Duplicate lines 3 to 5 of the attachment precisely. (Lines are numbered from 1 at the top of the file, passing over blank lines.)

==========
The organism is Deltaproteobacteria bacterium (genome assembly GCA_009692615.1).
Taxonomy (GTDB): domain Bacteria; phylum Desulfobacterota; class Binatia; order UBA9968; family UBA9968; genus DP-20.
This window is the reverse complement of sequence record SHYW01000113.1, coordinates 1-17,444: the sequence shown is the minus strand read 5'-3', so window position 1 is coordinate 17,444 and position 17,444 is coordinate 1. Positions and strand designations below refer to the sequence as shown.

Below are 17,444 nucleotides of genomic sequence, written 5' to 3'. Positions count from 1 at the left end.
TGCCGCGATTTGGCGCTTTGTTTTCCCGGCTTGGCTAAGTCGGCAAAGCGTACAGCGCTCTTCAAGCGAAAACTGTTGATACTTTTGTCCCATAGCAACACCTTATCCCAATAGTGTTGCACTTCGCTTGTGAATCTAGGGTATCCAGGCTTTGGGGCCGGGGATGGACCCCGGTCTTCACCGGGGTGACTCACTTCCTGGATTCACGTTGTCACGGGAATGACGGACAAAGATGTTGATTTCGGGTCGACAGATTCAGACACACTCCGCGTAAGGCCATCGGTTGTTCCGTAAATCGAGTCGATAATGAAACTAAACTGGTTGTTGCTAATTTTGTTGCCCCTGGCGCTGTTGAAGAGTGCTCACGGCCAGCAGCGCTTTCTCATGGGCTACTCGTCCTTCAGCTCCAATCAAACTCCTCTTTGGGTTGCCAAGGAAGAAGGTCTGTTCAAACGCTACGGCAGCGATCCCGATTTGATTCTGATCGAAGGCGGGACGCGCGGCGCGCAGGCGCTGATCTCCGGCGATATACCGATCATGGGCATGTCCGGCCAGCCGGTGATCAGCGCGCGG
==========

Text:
This window is the reverse complement of sequence record SHYW01000113.1, coordinates 1-17,444: the sequence shown is the minus strand read 5'-3', so window position 1 is coordinate 17,444 and position 17,444 is coordinate 1. Positions and strand designations below refer to the sequence as shown.

Below are 17,444 nucleotides of genomic sequence, written 5' to 3'. Positions count from 1 at the left end.
TGCCGCGATTTGGCGCTTTGTTTTCCCGGCTTGGCTAAGTCGGCAAAGCGTACAGCGCTCTTCAAGCGAAAACTGTTGATACTTTTGTCCCATAGCAACACCTTATCCCAATAGTGTTGCACTTCGCTTGTGAATCTAGGGTATCCAGGCTTTGGGGCCGGGGATGGACCCCGGTCTTCACCGGGGTGACTCACTTCCTGGATTCACGTTGTCACGGGAATGACGGACAAAGATGTTGATTTCGGGTCGACAGATTCAGACACACTCCGCGTAAGGCCATCGGTTGTTCCGTAAATCGAGTCGATAATGAAACTAAACTGGTTGTTGCTAATTTTGTTGCCCCTGGCGCTGTTGAAGAGTGCTCACGGCCAGCAGCGCTTTCTCATGGGCTACTCGTCCTTCAGCTCCAATCAAACTCCTCTTTGGGTTGCCAAGGAAGAAGGTCTGTTCAAACGCTACGGCAGCGATCCCGATTTGATTCTGATCGAAGGCGGGACGCGCGGCGCGCAGGCGCTGATCTCCGGCGATATACCGATCATGGGCATGTCCGGCCAGCCGGTGATCAGCGCGCGG